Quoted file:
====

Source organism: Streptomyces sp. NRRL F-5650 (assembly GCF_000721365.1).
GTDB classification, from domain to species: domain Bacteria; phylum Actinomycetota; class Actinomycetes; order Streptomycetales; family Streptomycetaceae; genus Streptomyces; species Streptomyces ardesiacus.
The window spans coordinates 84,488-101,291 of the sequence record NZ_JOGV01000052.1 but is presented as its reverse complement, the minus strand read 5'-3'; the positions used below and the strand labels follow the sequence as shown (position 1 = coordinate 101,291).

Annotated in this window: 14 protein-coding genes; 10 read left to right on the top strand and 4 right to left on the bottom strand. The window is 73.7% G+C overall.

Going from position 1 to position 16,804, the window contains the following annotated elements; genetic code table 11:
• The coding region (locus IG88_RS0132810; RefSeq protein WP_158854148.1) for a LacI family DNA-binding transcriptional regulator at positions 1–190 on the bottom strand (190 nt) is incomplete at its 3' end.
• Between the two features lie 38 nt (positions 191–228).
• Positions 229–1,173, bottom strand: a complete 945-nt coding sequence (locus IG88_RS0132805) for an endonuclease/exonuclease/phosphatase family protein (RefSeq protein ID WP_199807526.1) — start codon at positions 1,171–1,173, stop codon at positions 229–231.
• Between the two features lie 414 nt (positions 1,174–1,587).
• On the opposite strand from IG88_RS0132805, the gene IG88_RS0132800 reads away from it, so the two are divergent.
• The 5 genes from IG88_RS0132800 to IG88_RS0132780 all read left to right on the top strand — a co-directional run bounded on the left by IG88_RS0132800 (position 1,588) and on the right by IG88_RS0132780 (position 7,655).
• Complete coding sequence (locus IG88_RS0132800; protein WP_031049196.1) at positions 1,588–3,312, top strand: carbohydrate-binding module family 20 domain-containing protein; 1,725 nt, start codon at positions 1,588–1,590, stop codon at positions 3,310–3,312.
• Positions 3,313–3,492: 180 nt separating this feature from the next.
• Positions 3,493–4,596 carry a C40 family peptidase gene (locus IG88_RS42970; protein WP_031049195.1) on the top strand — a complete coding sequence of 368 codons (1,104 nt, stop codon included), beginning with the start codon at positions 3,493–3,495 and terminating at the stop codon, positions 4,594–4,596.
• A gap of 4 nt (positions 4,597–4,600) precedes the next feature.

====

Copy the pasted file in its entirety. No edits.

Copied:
Source organism: Streptomyces sp. NRRL F-5650 (assembly GCF_000721365.1).
GTDB classification, from domain to species: domain Bacteria; phylum Actinomycetota; class Actinomycetes; order Streptomycetales; family Streptomycetaceae; genus Streptomyces; species Streptomyces ardesiacus.
The window spans coordinates 84,488-101,291 of the sequence record NZ_JOGV01000052.1 but is presented as its reverse complement, the minus strand read 5'-3'; the positions used below and the strand labels follow the sequence as shown (position 1 = coordinate 101,291).

Annotated in this window: 14 protein-coding genes; 10 read left to right on the top strand and 4 right to left on the bottom strand. The window is 73.7% G+C overall.

Going from position 1 to position 16,804, the window contains the following annotated elements; genetic code table 11:
• The coding region (locus IG88_RS0132810; RefSeq protein WP_158854148.1) for a LacI family DNA-binding transcriptional regulator at positions 1–190 on the bottom strand (190 nt) is incomplete at its 3' end.
• Between the two features lie 38 nt (positions 191–228).
• Positions 229–1,173, bottom strand: a complete 945-nt coding sequence (locus IG88_RS0132805) for an endonuclease/exonuclease/phosphatase family protein (RefSeq protein ID WP_199807526.1) — start codon at positions 1,171–1,173, stop codon at positions 229–231.
• Between the two features lie 414 nt (positions 1,174–1,587).
• On the opposite strand from IG88_RS0132805, the gene IG88_RS0132800 reads away from it, so the two are divergent.
• The 5 genes from IG88_RS0132800 to IG88_RS0132780 all read left to right on the top strand — a co-directional run bounded on the left by IG88_RS0132800 (position 1,588) and on the right by IG88_RS0132780 (position 7,655).
• Complete coding sequence (locus IG88_RS0132800; protein WP_031049196.1) at positions 1,588–3,312, top strand: carbohydrate-binding module family 20 domain-containing protein; 1,725 nt, start codon at positions 1,588–1,590, stop codon at positions 3,310–3,312.
• Positions 3,313–3,492: 180 nt separating this feature from the next.
• Positions 3,493–4,596 carry a C40 family peptidase gene (locus IG88_RS42970; protein WP_031049195.1) on the top strand — a complete coding sequence of 368 codons (1,104 nt, stop codon included), beginning with the start codon at positions 3,493–3,495 and terminating at the stop codon, positions 4,594–4,596.
• A gap of 4 nt (positions 4,597–4,600) precedes the next feature.